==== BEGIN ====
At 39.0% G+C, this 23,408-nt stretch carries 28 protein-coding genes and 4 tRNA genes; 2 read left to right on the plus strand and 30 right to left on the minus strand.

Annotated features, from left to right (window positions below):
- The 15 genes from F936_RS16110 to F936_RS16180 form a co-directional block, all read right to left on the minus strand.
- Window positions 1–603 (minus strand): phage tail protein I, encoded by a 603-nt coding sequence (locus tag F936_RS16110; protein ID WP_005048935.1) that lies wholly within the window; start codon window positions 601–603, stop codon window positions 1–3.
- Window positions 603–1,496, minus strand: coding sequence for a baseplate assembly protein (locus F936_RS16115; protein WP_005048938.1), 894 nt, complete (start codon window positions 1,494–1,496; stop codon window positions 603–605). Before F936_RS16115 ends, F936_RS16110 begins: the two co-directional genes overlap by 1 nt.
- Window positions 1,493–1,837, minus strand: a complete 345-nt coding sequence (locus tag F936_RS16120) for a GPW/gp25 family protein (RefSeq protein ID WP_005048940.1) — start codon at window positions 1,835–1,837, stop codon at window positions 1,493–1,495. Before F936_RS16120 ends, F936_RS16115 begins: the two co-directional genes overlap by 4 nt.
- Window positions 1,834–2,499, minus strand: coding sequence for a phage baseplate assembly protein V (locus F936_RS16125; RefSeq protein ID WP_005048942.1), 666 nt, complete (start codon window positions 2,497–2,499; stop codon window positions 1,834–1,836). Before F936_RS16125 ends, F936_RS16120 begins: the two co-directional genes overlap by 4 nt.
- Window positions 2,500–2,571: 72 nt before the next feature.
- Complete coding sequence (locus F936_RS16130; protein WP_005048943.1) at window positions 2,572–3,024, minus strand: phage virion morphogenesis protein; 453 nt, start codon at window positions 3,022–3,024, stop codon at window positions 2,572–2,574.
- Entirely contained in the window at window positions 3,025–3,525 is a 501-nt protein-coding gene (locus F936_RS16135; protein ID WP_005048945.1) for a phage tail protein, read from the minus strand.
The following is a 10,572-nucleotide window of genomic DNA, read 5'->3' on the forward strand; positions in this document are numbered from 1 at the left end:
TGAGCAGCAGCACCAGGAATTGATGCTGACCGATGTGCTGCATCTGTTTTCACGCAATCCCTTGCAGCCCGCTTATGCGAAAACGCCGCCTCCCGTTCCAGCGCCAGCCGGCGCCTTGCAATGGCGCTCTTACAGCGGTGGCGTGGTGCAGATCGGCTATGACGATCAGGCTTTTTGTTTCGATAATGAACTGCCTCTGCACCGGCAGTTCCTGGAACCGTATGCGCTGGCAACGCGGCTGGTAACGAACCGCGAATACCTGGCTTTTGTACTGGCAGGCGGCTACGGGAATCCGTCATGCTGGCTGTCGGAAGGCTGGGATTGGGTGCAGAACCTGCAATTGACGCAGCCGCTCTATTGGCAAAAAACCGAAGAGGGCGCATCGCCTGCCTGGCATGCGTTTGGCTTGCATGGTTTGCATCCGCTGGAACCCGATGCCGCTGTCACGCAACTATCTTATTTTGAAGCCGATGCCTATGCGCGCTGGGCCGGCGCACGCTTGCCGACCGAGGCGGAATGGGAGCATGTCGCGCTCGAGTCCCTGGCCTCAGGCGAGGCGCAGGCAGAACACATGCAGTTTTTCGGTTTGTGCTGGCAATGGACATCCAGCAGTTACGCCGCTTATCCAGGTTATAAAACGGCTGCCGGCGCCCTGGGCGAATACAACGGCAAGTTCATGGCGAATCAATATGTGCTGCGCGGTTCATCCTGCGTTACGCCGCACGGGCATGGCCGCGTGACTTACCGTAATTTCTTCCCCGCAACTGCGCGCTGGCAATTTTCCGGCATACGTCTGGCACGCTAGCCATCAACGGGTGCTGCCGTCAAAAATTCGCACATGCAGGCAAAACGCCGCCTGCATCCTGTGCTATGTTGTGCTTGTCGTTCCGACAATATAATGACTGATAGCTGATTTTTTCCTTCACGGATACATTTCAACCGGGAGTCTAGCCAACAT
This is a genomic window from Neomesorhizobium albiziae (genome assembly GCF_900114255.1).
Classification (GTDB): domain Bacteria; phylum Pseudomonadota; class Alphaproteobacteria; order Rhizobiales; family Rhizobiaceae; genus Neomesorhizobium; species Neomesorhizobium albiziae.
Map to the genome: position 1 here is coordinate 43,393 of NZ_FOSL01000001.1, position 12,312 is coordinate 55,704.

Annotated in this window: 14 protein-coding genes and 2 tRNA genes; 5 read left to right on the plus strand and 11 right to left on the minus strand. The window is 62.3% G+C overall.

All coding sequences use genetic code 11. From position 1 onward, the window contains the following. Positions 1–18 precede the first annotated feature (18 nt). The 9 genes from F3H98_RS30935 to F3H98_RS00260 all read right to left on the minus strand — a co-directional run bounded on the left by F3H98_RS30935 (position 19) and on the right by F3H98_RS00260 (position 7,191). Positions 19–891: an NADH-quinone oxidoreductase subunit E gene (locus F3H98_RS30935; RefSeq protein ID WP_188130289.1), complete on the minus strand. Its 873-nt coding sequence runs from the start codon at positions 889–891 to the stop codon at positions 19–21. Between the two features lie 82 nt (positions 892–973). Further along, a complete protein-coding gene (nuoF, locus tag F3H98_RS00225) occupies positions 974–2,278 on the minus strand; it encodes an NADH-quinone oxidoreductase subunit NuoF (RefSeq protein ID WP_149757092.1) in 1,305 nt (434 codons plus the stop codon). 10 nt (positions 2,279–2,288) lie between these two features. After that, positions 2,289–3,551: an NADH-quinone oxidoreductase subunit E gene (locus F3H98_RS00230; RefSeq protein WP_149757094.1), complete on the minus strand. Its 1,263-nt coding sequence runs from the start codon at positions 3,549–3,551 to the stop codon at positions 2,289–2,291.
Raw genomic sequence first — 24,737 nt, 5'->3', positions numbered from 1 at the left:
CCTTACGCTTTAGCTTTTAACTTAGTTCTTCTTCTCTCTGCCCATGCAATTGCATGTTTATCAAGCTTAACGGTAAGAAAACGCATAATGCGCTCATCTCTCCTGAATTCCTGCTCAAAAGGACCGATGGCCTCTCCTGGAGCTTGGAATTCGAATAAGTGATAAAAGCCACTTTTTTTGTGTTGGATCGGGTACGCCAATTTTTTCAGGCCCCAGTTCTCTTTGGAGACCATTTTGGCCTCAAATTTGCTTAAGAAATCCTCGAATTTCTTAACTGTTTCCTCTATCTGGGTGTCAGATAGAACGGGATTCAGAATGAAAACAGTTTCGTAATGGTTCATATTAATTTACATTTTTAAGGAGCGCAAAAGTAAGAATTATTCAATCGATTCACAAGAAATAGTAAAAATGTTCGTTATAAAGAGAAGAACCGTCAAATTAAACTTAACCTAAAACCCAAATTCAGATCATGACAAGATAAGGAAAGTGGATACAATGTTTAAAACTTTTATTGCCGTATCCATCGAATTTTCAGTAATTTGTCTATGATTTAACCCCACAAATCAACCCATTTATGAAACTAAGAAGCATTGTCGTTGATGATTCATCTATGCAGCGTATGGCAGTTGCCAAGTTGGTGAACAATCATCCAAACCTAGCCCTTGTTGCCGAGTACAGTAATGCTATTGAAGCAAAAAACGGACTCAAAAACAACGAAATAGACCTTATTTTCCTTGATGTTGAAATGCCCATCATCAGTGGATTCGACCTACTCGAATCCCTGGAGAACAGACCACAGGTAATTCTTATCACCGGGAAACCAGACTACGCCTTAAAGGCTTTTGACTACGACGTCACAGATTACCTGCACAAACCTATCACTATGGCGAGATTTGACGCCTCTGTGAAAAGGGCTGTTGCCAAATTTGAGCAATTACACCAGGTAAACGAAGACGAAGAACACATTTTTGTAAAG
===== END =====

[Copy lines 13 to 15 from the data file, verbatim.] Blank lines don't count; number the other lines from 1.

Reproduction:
This is a genomic window from Neomesorhizobium albiziae (genome assembly GCF_900114255.1).
Classification (GTDB): domain Bacteria; phylum Pseudomonadota; class Alphaproteobacteria; order Rhizobiales; family Rhizobiaceae; genus Neomesorhizobium; species Neomesorhizobium albiziae.
Map to the genome: position 1 here is coordinate 43,393 of NZ_FOSL01000001.1, position 12,312 is coordinate 55,704.